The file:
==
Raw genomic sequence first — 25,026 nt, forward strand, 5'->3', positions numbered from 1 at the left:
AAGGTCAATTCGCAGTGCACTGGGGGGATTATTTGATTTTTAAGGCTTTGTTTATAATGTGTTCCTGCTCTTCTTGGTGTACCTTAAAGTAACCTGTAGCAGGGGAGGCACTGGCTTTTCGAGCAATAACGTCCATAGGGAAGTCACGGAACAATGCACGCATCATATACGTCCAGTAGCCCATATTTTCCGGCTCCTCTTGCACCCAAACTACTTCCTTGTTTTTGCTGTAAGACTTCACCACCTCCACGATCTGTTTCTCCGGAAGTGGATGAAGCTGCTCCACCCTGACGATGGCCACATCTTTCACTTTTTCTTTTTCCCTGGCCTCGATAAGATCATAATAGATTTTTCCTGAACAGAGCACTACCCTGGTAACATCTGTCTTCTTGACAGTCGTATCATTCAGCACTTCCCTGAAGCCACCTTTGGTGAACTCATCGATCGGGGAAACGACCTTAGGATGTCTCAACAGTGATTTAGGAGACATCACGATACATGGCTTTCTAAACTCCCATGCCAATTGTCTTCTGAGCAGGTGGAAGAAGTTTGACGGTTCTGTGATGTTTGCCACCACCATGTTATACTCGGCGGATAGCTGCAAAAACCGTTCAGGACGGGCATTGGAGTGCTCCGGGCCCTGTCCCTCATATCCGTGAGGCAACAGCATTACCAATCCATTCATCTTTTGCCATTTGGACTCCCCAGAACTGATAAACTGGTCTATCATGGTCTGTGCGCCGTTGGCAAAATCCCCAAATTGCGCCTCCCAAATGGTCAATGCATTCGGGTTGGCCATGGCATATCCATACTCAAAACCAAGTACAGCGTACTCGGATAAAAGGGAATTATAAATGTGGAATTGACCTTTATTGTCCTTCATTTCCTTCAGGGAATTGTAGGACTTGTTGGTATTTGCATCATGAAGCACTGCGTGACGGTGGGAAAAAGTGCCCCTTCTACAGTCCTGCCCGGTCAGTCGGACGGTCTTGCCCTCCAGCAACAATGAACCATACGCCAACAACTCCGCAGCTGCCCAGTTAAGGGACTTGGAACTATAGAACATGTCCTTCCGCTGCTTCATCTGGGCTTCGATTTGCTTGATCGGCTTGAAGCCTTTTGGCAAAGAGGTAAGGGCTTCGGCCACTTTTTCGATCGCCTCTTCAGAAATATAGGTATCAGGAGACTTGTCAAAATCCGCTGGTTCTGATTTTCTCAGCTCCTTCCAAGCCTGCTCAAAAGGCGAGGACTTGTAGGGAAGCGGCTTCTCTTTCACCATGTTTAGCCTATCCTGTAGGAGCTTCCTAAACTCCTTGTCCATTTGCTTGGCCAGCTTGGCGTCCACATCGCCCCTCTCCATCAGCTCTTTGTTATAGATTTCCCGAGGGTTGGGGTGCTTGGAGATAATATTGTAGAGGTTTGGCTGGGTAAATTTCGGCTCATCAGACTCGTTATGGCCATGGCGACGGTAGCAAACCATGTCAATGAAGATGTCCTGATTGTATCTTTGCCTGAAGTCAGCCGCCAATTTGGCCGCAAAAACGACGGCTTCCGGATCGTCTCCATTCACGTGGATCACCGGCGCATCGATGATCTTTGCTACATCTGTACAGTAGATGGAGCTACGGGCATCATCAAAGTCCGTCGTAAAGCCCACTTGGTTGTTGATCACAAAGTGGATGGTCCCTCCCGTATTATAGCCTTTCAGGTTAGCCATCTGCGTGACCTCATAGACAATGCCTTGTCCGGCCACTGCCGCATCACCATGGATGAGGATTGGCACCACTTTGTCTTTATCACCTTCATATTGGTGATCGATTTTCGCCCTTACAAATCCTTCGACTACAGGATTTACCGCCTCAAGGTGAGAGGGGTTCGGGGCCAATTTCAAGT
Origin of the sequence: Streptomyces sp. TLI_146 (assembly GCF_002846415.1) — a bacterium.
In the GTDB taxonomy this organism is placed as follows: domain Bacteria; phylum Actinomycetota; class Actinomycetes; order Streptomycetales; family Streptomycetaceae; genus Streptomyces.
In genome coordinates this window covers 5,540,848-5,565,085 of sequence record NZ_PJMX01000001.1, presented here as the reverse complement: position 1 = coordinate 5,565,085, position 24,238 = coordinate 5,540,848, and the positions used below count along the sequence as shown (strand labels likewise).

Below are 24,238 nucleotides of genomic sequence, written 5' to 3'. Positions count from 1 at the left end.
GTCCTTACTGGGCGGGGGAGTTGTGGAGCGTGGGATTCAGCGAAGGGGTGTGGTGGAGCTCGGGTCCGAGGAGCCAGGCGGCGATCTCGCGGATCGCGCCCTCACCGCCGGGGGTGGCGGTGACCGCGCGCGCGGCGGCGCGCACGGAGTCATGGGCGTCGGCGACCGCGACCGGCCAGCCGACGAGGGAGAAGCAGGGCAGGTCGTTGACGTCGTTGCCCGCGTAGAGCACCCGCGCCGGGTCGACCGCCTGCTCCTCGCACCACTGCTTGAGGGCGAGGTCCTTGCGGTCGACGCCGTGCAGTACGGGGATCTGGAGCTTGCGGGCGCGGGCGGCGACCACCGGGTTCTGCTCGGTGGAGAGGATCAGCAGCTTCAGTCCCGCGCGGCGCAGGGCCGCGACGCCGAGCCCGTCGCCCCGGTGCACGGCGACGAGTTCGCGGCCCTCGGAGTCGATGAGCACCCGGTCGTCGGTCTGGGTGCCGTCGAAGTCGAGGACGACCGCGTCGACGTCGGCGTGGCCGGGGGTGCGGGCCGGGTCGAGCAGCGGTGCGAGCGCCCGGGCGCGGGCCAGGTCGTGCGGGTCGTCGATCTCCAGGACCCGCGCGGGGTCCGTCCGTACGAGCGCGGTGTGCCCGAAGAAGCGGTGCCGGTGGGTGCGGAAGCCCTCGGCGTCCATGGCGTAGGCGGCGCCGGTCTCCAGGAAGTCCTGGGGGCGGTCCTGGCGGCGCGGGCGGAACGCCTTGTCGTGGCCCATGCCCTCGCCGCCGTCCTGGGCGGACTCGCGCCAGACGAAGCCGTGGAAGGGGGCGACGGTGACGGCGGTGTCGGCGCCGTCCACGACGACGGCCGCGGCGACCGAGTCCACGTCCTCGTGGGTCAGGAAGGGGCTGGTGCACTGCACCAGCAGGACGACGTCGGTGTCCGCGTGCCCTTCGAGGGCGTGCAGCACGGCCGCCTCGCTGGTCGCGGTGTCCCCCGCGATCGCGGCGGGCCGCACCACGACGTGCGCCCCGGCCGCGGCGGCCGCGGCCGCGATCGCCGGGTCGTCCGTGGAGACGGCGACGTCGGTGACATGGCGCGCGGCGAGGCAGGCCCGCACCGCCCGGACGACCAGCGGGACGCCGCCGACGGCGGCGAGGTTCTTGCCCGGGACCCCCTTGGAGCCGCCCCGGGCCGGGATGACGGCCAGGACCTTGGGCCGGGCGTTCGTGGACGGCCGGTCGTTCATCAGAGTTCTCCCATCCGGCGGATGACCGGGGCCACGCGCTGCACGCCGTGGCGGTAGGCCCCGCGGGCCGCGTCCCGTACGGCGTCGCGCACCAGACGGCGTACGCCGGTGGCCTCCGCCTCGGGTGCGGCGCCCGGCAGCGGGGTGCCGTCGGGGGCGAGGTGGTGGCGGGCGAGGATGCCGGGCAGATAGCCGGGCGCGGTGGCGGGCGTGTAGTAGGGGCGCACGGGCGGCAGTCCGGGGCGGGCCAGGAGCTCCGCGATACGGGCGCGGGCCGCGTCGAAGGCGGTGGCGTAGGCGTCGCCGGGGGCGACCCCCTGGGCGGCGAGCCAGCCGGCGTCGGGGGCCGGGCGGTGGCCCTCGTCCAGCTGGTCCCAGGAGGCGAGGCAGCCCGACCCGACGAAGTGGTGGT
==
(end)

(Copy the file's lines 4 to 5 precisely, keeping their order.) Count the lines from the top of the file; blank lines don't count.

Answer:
In the GTDB taxonomy this organism is placed as follows: domain Bacteria; phylum Actinomycetota; class Actinomycetes; order Streptomycetales; family Streptomycetaceae; genus Streptomyces.
In genome coordinates this window covers 5,540,848-5,565,085 of sequence record NZ_PJMX01000001.1, presented here as the reverse complement: position 1 = coordinate 5,565,085, position 24,238 = coordinate 5,540,848, and the positions used below count along the sequence as shown (strand labels likewise).